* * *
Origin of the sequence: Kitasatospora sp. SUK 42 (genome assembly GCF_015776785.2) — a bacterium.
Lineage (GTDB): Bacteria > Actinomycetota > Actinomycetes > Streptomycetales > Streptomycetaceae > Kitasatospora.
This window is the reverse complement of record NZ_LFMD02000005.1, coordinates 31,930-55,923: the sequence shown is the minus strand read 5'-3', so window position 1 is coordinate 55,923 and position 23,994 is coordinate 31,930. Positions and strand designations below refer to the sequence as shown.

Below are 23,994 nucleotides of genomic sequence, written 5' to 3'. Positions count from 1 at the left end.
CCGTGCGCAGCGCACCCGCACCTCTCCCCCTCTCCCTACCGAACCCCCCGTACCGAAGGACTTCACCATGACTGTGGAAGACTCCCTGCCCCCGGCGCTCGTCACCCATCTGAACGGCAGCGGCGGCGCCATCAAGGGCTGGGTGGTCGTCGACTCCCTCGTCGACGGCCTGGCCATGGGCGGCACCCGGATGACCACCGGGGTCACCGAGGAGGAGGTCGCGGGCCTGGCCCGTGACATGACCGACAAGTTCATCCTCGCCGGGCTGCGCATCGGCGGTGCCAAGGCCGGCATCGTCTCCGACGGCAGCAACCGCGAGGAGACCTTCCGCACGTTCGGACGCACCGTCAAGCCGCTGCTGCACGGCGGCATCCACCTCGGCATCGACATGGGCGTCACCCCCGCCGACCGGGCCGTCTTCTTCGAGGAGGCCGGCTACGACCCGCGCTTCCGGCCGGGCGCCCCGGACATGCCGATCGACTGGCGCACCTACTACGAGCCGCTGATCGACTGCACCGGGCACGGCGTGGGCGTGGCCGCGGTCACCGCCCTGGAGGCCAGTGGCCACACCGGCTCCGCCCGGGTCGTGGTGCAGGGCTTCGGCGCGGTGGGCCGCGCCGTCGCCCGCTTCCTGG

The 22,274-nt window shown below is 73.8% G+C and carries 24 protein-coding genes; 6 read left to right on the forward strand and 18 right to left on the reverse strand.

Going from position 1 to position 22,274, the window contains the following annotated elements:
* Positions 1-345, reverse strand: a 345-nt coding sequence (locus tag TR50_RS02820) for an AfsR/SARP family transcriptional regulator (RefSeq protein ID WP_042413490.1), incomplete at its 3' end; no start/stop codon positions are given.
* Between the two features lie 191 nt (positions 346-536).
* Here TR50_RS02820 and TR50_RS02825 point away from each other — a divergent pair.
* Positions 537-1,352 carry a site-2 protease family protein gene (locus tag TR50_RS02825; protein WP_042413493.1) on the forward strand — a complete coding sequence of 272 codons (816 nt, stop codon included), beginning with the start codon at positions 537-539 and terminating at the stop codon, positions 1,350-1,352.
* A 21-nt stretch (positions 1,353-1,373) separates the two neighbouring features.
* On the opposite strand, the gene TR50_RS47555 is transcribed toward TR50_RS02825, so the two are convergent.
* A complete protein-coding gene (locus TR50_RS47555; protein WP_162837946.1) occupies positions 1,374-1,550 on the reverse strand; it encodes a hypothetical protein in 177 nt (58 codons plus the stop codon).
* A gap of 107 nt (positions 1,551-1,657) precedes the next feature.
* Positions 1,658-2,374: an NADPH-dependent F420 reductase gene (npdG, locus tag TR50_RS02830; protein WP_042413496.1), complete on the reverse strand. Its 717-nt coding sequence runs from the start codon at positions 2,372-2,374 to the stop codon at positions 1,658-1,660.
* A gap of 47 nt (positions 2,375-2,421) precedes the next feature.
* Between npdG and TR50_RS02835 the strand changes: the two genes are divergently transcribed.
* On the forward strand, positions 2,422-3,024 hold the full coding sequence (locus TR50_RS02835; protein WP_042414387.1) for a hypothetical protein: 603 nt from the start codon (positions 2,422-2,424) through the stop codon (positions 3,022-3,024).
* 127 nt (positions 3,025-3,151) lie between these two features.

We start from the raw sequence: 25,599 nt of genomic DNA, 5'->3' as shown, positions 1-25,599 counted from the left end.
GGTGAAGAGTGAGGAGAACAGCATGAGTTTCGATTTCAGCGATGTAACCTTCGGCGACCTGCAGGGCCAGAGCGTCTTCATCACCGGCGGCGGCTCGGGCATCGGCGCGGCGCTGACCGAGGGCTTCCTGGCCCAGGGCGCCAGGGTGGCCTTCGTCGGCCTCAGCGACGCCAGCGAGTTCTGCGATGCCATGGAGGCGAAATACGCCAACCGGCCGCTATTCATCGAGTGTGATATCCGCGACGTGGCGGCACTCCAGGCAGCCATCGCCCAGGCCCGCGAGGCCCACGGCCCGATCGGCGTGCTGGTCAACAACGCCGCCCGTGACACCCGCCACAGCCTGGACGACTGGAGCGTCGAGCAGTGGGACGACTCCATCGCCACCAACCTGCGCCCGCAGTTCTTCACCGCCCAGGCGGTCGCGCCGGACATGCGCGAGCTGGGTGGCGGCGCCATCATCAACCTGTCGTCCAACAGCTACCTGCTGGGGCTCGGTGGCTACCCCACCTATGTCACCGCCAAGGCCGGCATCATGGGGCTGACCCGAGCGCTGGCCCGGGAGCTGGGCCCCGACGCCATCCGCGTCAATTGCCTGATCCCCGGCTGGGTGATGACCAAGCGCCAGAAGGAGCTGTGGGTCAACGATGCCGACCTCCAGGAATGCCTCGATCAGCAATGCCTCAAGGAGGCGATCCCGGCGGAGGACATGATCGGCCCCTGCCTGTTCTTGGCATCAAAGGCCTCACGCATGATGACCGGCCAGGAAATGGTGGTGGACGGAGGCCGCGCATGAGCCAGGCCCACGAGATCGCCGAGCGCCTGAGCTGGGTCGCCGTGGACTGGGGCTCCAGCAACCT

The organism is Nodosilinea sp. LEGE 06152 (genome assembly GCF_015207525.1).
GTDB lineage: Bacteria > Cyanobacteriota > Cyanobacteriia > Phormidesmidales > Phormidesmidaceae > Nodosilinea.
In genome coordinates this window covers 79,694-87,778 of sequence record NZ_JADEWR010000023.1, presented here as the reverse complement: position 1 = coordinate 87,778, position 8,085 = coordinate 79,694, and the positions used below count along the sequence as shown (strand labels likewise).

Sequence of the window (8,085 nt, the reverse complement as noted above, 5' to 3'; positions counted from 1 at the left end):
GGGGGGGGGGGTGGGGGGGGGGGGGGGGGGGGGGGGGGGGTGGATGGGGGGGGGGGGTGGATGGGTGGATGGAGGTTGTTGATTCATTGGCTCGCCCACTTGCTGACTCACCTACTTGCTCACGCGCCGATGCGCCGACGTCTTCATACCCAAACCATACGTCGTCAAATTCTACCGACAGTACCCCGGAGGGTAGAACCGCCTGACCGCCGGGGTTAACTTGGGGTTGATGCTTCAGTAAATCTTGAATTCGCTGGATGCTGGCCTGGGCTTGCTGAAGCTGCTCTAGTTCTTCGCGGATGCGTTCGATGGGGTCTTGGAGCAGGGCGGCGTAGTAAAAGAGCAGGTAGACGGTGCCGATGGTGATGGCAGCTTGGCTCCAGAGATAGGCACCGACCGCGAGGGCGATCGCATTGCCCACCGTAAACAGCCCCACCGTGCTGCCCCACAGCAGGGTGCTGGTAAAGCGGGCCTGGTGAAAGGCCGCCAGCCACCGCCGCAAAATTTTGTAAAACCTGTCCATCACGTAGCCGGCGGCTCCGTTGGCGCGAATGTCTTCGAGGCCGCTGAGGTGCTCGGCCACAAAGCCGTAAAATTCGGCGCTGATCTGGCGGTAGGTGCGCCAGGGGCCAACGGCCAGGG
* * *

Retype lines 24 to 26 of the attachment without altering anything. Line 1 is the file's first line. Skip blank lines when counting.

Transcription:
GTDB lineage: Bacteria > Cyanobacteriota > Cyanobacteriia > Phormidesmidales > Phormidesmidaceae > Nodosilinea.
In genome coordinates this window covers 79,694-87,778 of sequence record NZ_JADEWR010000023.1, presented here as the reverse complement: position 1 = coordinate 87,778, position 8,085 = coordinate 79,694, and the positions used below count along the sequence as shown (strand labels likewise).

Sequence of the window (8,085 nt, the reverse complement as noted above, 5' to 3'; positions counted from 1 at the left end):